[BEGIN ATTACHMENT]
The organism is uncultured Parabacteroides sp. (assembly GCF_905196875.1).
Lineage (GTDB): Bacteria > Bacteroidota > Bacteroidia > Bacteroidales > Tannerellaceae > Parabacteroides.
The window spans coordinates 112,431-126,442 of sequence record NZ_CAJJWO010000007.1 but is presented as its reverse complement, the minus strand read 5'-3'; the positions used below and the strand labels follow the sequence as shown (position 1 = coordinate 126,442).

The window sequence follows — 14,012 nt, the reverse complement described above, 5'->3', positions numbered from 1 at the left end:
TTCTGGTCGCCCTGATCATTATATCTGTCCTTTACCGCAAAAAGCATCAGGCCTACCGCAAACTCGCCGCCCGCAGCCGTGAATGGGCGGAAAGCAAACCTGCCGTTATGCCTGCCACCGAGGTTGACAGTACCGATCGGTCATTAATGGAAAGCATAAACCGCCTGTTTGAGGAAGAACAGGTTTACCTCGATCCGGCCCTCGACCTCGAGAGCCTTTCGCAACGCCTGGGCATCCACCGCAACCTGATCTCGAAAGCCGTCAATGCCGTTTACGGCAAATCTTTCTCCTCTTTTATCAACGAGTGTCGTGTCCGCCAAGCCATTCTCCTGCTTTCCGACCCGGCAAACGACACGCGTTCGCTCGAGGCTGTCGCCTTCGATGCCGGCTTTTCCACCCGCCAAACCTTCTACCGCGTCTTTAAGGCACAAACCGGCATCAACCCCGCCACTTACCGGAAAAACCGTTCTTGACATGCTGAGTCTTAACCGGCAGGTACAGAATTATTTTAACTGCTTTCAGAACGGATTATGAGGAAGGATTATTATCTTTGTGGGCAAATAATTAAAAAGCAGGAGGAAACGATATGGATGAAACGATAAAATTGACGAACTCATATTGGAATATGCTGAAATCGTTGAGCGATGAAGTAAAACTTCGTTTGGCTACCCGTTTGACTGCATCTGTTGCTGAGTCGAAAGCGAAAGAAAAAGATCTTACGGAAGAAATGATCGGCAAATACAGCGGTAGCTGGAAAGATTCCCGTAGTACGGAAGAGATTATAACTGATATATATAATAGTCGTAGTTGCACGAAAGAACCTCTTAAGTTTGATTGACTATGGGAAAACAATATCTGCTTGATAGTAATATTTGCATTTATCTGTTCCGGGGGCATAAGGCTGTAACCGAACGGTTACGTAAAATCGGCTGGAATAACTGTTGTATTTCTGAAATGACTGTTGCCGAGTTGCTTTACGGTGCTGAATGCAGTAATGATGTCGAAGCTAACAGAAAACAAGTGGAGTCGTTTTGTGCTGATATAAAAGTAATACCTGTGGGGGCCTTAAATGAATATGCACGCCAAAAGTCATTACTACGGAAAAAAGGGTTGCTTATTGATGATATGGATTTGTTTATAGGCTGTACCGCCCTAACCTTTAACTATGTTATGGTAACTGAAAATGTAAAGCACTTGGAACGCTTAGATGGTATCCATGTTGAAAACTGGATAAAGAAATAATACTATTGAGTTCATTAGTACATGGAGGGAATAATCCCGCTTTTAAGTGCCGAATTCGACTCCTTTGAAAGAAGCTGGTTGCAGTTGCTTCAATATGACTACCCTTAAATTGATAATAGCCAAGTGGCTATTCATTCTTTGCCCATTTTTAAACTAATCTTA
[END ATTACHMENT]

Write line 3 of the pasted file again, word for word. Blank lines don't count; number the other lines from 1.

The window spans coordinates 112,431-126,442 of sequence record NZ_CAJJWO010000007.1 but is presented as its reverse complement, the minus strand read 5'-3'; the positions used below and the strand labels follow the sequence as shown (position 1 = coordinate 126,442).